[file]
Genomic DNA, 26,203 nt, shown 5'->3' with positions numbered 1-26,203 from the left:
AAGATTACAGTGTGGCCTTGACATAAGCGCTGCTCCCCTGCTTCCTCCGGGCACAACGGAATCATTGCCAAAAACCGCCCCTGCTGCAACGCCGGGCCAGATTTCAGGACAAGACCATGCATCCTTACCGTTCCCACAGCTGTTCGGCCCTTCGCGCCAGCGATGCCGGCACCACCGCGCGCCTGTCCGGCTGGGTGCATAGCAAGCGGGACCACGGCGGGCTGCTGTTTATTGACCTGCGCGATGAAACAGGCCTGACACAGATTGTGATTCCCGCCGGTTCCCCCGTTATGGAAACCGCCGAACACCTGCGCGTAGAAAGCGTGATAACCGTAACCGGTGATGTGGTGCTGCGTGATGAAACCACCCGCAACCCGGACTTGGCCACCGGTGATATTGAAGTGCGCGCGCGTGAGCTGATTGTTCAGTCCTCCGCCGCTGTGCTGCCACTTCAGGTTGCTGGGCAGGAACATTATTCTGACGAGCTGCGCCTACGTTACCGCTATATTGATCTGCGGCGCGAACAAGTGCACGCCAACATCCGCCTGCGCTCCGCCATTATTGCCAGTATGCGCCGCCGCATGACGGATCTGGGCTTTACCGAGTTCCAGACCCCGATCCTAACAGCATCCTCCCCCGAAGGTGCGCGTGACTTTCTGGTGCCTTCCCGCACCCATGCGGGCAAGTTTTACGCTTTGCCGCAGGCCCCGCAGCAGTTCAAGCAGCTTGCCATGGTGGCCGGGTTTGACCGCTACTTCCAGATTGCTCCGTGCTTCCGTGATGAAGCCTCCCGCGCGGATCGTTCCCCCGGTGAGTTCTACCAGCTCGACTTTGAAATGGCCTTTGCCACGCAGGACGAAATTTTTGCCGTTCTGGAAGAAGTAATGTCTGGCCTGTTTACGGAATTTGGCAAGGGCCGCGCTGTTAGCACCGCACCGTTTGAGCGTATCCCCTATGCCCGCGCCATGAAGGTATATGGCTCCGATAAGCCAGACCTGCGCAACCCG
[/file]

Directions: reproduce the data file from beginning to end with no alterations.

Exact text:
Genomic DNA, 26,203 nt, shown 5'->3' with positions numbered 1-26,203 from the left:
AAGATTACAGTGTGGCCTTGACATAAGCGCTGCTCCCCTGCTTCCTCCGGGCACAACGGAATCATTGCCAAAAACCGCCCCTGCTGCAACGCCGGGCCAGATTTCAGGACAAGACCATGCATCCTTACCGTTCCCACAGCTGTTCGGCCCTTCGCGCCAGCGATGCCGGCACCACCGCGCGCCTGTCCGGCTGGGTGCATAGCAAGCGGGACCACGGCGGGCTGCTGTTTATTGACCTGCGCGATGAAACAGGCCTGACACAGATTGTGATTCCCGCCGGTTCCCCCGTTATGGAAACCGCCGAACACCTGCGCGTAGAAAGCGTGATAACCGTAACCGGTGATGTGGTGCTGCGTGATGAAACCACCCGCAACCCGGACTTGGCCACCGGTGATATTGAAGTGCGCGCGCGTGAGCTGATTGTTCAGTCCTCCGCCGCTGTGCTGCCACTTCAGGTTGCTGGGCAGGAACATTATTCTGACGAGCTGCGCCTACGTTACCGCTATATTGATCTGCGGCGCGAACAAGTGCACGCCAACATCCGCCTGCGCTCCGCCATTATTGCCAGTATGCGCCGCCGCATGACGGATCTGGGCTTTACCGAGTTCCAGACCCCGATCCTAACAGCATCCTCCCCCGAAGGTGCGCGTGACTTTCTGGTGCCTTCCCGCACCCATGCGGGCAAGTTTTACGCTTTGCCGCAGGCCCCGCAGCAGTTCAAGCAGCTTGCCATGGTGGCCGGGTTTGACCGCTACTTCCAGATTGCTCCGTGCTTCCGTGATGAAGCCTCCCGCGCGGATCGTTCCCCCGGTGAGTTCTACCAGCTCGACTTTGAAATGGCCTTTGCCACGCAGGACGAAATTTTTGCCGTTCTGGAAGAAGTAATGTCTGGCCTGTTTACGGAATTTGGCAAGGGCCGCGCTGTTAGCACCGCACCGTTTGAGCGTATCCCCTATGCCCGCGCCATGAAGGTATATGGCTCCGATAAGCCAGACCTGCGCAACCCG